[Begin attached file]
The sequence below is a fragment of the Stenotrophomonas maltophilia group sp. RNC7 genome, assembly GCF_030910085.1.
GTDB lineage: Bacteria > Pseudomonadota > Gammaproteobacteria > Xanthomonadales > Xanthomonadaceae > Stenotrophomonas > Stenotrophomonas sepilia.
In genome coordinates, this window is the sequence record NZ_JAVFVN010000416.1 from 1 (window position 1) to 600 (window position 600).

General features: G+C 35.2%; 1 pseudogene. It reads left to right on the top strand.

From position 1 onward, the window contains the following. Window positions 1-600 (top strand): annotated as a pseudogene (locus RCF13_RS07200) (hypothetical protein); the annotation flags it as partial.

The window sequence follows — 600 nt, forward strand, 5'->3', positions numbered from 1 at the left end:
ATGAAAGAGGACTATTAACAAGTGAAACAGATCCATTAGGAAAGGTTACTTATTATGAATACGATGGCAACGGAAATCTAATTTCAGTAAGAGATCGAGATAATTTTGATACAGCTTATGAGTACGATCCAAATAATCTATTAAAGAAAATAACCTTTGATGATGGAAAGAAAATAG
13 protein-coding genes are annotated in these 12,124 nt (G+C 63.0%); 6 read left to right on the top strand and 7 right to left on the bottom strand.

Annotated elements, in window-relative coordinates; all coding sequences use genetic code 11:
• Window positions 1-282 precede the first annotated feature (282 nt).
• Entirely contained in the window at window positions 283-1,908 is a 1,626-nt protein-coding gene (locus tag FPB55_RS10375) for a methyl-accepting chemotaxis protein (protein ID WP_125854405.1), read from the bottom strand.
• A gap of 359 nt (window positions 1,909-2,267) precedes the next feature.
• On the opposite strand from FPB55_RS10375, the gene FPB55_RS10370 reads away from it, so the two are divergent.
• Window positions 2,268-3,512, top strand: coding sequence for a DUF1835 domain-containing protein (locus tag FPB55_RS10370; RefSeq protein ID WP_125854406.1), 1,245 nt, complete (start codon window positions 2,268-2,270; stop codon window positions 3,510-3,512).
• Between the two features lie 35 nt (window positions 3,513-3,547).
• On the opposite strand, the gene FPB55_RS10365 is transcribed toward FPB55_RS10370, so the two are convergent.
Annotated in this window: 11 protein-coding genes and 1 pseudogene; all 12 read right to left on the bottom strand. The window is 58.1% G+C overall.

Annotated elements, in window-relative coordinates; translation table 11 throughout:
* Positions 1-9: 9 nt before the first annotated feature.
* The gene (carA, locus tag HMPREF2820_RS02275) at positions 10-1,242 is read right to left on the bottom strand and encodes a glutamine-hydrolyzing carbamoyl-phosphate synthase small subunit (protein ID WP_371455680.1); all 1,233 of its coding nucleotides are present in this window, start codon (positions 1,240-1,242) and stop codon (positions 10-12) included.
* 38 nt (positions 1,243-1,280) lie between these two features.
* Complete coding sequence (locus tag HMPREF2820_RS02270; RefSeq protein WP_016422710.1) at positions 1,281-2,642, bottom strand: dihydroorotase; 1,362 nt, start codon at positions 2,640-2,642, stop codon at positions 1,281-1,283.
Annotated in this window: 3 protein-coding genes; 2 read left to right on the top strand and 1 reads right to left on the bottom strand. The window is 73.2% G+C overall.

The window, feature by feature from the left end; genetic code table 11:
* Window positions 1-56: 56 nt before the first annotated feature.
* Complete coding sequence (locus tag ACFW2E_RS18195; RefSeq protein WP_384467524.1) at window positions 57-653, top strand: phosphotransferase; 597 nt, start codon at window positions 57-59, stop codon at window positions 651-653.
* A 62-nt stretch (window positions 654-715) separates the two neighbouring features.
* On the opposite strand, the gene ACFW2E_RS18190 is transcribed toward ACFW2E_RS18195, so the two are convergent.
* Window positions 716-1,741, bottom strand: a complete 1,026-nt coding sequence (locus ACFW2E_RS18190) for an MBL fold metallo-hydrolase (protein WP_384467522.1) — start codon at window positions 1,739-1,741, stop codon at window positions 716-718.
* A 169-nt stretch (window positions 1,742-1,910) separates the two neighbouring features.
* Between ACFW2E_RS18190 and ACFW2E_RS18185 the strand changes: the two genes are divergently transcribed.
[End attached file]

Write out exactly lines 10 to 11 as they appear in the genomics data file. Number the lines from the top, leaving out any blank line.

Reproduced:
• Window positions 1-282 precede the first annotated feature (282 nt).
• Entirely contained in the window at window positions 283-1,908 is a 1,626-nt protein-coding gene (locus tag FPB55_RS10375) for a methyl-accepting chemotaxis protein (protein ID WP_125854405.1), read from the bottom strand.